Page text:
In the days before DVD/VHS, Netflix and endless online options — back when we had a little sanity left — TV binge watching was confined to weekend basic cable marathons. If you wanted to see all the episodes of a particular show in sequence, this was your sole option. Only the most dedicated souls braved those 24- and 48-hour endurance trials.
I tried it once, years ago, with David Lynch's serial freakout Twin Peaks. Like an idiot I went in without a game plan or any training regimen at all. Amateur move. By Episode 15, "Drive with a Dead Girl," I'd lost feeling below the waist and hadn't blinked in eight hours.
Thanks to DVRs, DVD series collections and Netflix's roster of quality on-demand shows (Arrested Development, Breaking Bad), we have a lot more control over when and what we watch. "Time shifting" is what the media pros call it. For many busy adults, controlled binge watching has become the preferred method of assimilating all the great TV out there.
In fact, I haven't watched a TV series during original broadcast since ABC's Lost wrapped up in 2010. That show left a bad taste when, after four seasons of twisty intrigue, the writers ran out of ideas and started resolving everything with gunfights. Remember when there was exactly one gun on that island, and it was a commodity, and Sawyer used it to shoot that polar bear?
But I digress. I'm here to recommend two recent binge-watching opportunities and another big one on the horizon.
NBC's impossibly reliable comedy 30 Rock wrapped up with its series finale late last month. It was a rather underwhelming end to the series, but it stayed true to creator Tina Fey's singular comic vision. The Season 7 DVD collection won't arrive until March, but meanwhile you can see all previous episodes from seasons one through six by way of Netflix's online video streaming.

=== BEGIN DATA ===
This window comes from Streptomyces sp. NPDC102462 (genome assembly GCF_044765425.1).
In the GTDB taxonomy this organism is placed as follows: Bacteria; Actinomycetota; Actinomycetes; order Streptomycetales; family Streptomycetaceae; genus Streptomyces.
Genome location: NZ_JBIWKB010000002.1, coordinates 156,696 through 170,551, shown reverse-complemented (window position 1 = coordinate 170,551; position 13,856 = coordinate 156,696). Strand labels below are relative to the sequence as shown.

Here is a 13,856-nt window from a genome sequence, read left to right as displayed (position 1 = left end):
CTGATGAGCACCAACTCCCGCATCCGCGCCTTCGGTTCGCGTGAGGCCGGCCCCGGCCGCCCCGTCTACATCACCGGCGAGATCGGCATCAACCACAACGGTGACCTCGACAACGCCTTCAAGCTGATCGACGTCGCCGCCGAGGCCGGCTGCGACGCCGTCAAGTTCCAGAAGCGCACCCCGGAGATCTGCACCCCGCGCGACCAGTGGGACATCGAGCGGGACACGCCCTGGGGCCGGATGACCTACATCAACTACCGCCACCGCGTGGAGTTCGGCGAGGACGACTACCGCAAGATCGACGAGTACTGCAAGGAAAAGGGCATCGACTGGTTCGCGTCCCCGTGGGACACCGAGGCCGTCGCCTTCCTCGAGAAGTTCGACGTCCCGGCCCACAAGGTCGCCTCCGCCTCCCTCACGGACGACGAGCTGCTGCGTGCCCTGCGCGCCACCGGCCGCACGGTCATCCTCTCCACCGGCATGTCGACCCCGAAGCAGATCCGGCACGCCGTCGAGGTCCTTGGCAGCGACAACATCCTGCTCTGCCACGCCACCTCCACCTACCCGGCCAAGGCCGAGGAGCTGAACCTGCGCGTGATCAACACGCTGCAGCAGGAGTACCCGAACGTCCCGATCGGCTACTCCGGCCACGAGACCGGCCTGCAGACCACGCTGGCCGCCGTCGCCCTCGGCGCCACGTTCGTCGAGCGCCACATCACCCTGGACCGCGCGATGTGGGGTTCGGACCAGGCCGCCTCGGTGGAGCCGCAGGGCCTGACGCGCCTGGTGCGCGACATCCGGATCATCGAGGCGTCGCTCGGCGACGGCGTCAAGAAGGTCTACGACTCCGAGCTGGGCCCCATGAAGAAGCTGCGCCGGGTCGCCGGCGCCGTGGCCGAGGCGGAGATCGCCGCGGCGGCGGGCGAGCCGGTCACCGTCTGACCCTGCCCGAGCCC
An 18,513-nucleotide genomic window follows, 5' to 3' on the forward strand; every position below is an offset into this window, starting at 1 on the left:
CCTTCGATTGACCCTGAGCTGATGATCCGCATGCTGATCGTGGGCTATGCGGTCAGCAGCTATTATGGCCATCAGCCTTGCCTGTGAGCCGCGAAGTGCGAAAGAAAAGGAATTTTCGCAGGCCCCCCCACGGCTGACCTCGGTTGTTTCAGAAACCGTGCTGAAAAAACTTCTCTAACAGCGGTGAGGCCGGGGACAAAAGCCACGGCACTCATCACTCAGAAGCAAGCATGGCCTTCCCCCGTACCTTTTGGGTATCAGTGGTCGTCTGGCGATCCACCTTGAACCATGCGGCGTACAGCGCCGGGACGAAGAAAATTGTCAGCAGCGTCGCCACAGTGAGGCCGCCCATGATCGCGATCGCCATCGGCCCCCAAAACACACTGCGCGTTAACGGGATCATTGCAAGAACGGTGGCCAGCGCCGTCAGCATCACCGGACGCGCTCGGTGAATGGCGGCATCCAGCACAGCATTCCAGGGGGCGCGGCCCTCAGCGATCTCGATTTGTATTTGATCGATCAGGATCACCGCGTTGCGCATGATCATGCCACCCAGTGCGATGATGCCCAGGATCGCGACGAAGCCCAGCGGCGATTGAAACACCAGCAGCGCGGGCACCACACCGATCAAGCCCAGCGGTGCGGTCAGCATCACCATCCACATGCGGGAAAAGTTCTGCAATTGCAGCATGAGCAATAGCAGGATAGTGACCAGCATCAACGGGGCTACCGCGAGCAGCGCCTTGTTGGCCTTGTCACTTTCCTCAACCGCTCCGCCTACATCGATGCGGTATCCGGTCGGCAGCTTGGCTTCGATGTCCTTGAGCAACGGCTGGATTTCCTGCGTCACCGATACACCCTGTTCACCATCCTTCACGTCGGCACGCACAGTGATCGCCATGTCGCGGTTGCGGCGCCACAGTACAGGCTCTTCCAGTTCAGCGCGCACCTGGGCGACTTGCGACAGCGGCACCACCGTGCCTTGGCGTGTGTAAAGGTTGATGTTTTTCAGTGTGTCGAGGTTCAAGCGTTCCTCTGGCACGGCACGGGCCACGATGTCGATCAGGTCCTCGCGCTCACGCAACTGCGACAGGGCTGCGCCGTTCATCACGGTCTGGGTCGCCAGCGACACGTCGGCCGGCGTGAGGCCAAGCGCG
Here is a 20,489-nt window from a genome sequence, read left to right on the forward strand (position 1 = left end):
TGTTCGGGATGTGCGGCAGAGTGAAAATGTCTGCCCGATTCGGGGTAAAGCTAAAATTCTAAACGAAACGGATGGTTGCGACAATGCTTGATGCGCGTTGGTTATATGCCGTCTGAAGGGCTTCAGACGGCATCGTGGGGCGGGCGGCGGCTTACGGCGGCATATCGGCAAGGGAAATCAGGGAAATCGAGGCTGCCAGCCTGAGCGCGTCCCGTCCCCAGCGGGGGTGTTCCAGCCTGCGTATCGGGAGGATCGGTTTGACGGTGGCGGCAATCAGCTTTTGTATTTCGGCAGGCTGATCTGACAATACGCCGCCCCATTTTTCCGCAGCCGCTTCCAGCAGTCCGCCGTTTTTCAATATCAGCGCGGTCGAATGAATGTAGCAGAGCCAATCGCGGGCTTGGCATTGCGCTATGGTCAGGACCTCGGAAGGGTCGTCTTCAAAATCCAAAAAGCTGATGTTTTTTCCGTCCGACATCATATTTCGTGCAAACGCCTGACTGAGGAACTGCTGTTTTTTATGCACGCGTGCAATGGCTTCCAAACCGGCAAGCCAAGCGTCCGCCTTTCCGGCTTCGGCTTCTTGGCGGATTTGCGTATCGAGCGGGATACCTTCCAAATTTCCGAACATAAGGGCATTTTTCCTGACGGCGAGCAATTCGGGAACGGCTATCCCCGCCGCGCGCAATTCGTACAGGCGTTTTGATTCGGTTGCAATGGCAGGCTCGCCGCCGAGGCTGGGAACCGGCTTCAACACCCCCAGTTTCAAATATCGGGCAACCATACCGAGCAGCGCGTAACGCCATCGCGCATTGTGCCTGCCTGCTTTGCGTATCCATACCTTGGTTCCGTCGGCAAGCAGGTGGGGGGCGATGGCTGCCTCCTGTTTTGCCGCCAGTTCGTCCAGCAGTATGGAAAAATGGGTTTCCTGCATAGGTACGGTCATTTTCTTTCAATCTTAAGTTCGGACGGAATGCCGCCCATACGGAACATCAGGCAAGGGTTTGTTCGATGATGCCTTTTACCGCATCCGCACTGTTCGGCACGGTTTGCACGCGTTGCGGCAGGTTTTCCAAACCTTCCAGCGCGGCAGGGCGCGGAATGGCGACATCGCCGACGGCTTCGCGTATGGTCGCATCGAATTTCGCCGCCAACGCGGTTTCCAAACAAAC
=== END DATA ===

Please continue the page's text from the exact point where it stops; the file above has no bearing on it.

The touring production of the stage musical version of Disney's Mary Poppins, co-created by Les Miserables and Phantom of the Opera hitmaker Cameron Mackintosh and appearing at the Durham Performing Arts Center through Feb. 17, is an odd experience, depending on which version of Mary Poppins you know. If you're mostly familiar with the 1964 film with Julie Andrews, this version jettisons many of the songs, scenes and plot points, creates a completely different conflict for the second act and adds a handful of new characters, including a nemesis for the titular magic nanny. If you're familiar with the movie version's source material though, the stage show is a mixed but sometimes fascinating attempt to find a middle ground between the fantastic-but-deadpan tone of the original Mary Poppins books and the more sweetness-filled film.
A history lesson: As a kid, I had all the Mary Poppins books by Pamela "P.L." Travers, in which the children Jane and Michael Banks are naughty and incorrigible, and Mary Poppins herself is a satire of a stereotypical uptight British nanny, guiding her charges on fantastic adventures without betraying a moment of excitement or interest with the wonders they encounter. (When they meet the Man in the Moon, Mary Poppins is mostly irate he's planning to make some cocoa and take a nap instead of doing his job.) Though Walt Disney himself campaigned mightily to make a film of Travers' work (soon to be the subject of its own film, Saving Mr. Banks, with Tom Hanks as Disney and Emma Thompson as Travers), Travers herself was deeply disappointed with the resulting film, even though its success brought renewed interest to her work. (The full story is chronicled in this fascinating New Yorker article from a few years back.)
All this backstory is important because the stage version of Mary Poppins takes most of its cues from the original book. The settings (a combination of physical sets and rear-projection) are designed heavily in the style of Mary Rogers' illustrations of the original books, with the Banks household first appearing as a flat picture that folds out to reveal its interior like a pop-up book. The play also borrows from other books in the series, incorporating the character of a living statue of the Greek demigod Neleus (Leeds Hill) and Mary Poppins' (Madeline Trumble's) various methods of arrival and departure from the different books.